This week on Naples Daily NewsMakers with Jeff Lytle, which airs Sunday morning at 10 on ABC7:
Collier County Judge Eugene Turner raps the campaign tactics of his election opponent, Jim McGarity, who declined to join Turner on TV;
Naples City Manager Bill Moss tells what he knows about talk of a convention center for downtown and responds to the suspension of impact fees for a year by the North Naples Fire District;
And new Naples Art Association executive Aimee Schlehr discusses the business side of the arts.
Video highlights will be posted Monday at naplesnews.com/newsmakers
Lytle: Let me ask you about North Naples Fire Department. They’ve decided to suspend impact fees for a year. Good idea?
Moss: I don’t know how you justify charging a person today an impact fee and they’re not charging somebody else an impact fee for a year. To me that sort of upsets the balance on the market in some way.
But frankly I don’t know what the impact fee schedule is, what the fees are. I know for Naples it’s relatively small. The large impact fees that anybody pays are for the roads and transportation and that’s Collier County.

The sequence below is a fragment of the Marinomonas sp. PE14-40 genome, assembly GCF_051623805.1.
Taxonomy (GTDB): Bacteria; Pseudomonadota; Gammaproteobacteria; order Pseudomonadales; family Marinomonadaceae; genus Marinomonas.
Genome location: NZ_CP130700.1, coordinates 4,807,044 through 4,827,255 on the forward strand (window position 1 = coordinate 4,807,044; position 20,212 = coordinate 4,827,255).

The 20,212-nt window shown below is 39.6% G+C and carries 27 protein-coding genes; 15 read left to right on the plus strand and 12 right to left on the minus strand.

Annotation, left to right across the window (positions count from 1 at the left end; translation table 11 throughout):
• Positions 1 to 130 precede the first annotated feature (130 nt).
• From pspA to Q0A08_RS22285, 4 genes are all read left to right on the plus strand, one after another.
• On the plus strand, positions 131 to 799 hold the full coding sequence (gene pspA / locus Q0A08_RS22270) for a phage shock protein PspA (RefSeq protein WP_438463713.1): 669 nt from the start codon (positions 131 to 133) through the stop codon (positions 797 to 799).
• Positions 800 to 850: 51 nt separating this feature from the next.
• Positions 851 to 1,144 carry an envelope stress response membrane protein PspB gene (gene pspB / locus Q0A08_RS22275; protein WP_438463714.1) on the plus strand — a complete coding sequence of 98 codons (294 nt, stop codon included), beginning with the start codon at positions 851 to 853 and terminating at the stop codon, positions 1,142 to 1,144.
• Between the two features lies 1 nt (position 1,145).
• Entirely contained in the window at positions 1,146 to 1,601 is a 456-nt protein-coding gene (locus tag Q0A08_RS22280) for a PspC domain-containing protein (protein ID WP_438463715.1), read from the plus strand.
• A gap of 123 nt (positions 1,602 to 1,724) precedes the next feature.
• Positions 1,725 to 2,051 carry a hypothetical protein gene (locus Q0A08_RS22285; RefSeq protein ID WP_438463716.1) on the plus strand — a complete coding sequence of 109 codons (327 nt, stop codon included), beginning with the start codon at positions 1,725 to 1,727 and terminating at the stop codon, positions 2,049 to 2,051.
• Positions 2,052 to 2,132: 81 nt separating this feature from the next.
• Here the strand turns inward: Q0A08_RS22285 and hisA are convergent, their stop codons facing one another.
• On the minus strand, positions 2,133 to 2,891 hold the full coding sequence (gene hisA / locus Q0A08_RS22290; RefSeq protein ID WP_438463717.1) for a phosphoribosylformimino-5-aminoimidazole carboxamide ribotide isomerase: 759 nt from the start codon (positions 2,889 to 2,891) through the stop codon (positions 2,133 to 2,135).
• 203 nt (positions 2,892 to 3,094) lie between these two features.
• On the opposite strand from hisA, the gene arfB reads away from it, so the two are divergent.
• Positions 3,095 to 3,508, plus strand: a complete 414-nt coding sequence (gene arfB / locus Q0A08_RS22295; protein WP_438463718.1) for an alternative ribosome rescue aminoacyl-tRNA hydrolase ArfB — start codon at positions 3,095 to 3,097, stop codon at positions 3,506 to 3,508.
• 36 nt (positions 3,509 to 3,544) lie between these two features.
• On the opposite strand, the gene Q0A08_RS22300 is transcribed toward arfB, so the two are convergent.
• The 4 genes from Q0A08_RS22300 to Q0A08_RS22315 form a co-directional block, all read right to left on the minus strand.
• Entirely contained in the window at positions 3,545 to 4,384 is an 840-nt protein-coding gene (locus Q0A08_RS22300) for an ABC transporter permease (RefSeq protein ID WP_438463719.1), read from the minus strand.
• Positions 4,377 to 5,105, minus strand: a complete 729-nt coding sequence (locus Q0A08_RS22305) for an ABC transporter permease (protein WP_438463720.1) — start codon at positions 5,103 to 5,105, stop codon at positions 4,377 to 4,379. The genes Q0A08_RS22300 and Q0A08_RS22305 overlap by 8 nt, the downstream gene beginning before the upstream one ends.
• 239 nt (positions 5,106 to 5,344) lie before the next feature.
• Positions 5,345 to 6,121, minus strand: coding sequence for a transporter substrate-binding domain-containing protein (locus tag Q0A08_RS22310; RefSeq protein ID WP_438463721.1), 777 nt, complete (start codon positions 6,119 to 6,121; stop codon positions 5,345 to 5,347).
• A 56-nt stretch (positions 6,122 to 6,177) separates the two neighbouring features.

Lytle: As the Naples Philharmonic Center for the Arts and Myra Daniels taught us, you must take care of the business side too.
Lytle: Especially in this economy.
Schlehr: Absolutely, and you know, we have had to tighten our belts like any other business. We have had to make some significant changes that were, I think, for the positive. And we have a really good staff on board right now. We are getting ready to bring in our development director, which will help with those fundraising efforts. And then of course, you know, controlling all the expenses is vital to what we are doing.
Most important to everything that we do is our mission, and that is, of course, to support artists of all ages, at all levels, through their creative endeavors. And that’s from the very young to those who are coming out of retirement looking for a new hobby, and ultimately maybe a career.
Collier County Judge Eugene Turner
Lytle: Your opponent says you are double dipping (collecting a pension for past service and a salary for ongoing work), but you are not being paid twice for the same work.
Turner: A campaign mailout was approved and paid for by my opposition. The problem with this is that it’s misleading. The state of Florida requires the judiciary to have high ethics, not just on the bench, but in our campaign. And when you submit something that is misleading, it suggests as to how you will be responding in the future.
I find that it is neither judicious nor fair to object to somebody who is following the law merely because you have a personal disagreement with the law.
We’re not permitted to do that in court. We instruct juries not to do that. We must take the law as it’s given to you by the court, by the Legislature. When you follow that law, you should not be criticized.